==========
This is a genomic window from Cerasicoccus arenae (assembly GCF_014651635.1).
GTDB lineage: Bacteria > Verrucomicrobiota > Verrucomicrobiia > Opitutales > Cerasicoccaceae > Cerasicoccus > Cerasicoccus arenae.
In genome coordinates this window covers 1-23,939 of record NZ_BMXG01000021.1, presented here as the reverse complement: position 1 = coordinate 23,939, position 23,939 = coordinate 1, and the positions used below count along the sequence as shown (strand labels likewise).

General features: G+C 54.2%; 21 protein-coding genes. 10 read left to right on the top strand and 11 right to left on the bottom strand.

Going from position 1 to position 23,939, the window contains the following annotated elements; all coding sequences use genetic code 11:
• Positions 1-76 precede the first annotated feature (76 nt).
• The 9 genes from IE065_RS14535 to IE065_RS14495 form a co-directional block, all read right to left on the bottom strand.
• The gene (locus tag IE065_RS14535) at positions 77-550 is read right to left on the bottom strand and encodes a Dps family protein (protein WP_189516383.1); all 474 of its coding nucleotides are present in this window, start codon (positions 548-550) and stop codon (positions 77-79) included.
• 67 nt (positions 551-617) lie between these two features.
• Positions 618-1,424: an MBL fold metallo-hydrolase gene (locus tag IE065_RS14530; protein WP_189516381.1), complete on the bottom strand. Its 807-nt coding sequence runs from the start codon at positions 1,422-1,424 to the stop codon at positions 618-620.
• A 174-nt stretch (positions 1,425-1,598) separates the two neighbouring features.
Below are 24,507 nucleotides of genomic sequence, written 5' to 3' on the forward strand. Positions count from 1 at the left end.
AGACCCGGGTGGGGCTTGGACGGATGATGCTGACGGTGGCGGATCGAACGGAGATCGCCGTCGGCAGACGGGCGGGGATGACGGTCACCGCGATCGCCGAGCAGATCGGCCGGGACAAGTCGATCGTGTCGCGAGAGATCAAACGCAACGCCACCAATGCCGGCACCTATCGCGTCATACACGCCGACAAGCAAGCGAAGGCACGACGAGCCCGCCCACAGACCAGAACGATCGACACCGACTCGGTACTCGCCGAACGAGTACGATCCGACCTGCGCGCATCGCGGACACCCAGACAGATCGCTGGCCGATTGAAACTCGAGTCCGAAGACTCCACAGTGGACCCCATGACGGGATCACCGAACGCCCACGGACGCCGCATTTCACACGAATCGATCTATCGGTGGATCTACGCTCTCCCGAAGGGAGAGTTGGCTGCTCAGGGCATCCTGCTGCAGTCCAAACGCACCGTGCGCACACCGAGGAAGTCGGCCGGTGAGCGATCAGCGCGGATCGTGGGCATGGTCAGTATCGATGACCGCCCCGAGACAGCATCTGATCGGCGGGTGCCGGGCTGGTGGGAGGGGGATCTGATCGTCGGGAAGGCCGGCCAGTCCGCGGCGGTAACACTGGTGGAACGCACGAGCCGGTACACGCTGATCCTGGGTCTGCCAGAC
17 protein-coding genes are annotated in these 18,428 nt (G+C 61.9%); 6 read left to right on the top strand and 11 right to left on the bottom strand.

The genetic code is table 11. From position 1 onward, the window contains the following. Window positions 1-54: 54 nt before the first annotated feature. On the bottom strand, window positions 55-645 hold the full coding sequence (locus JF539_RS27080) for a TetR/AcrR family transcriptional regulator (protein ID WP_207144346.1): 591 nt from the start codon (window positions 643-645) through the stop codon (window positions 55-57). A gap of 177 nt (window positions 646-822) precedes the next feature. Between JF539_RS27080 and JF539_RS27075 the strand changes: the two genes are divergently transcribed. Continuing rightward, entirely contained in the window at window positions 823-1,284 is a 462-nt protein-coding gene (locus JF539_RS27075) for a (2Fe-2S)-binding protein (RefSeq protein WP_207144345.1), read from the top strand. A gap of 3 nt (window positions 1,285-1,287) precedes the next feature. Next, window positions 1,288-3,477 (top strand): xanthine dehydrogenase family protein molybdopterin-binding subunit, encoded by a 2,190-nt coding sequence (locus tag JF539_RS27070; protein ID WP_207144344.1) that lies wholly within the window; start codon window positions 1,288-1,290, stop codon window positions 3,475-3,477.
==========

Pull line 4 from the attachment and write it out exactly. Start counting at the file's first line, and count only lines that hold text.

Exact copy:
General features: G+C 54.2%; 21 protein-coding genes. 10 read left to right on the top strand and 11 right to left on the bottom strand.